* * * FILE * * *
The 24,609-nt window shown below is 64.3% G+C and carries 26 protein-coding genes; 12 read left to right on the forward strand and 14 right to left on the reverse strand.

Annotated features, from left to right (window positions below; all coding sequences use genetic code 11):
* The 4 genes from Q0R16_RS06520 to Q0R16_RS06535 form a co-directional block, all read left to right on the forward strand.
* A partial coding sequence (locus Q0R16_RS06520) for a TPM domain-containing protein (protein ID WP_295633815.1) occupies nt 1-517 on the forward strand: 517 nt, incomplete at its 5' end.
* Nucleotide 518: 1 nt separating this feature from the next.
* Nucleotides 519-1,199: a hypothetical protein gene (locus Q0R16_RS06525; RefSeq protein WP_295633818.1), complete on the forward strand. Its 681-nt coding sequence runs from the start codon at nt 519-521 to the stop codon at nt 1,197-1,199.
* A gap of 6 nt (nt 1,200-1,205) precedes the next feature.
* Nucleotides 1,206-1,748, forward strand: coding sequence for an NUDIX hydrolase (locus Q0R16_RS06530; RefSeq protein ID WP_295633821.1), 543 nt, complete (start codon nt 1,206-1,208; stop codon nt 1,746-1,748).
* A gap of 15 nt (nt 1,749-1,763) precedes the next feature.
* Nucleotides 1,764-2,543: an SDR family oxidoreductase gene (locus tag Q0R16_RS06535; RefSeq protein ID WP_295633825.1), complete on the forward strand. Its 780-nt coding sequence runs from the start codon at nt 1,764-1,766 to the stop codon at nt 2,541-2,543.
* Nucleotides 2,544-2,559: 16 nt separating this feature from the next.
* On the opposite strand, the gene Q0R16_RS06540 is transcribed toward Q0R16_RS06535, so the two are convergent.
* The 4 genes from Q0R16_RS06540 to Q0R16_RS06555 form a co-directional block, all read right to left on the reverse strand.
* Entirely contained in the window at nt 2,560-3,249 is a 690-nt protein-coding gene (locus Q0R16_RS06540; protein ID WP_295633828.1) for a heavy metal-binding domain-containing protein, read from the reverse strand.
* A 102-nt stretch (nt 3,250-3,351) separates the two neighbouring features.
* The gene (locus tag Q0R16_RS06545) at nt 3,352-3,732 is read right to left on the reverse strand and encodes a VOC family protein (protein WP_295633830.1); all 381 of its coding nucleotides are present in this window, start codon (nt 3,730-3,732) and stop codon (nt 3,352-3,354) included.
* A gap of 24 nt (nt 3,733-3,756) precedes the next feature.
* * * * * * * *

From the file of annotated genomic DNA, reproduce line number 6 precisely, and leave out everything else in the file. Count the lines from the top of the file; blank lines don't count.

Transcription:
* Nucleotides 519-1,199: a hypothetical protein gene (locus Q0R16_RS06525; RefSeq protein WP_295633818.1), complete on the forward strand. Its 681-nt coding sequence runs from the start codon at nt 519-521 to the stop codon at nt 1,197-1,199.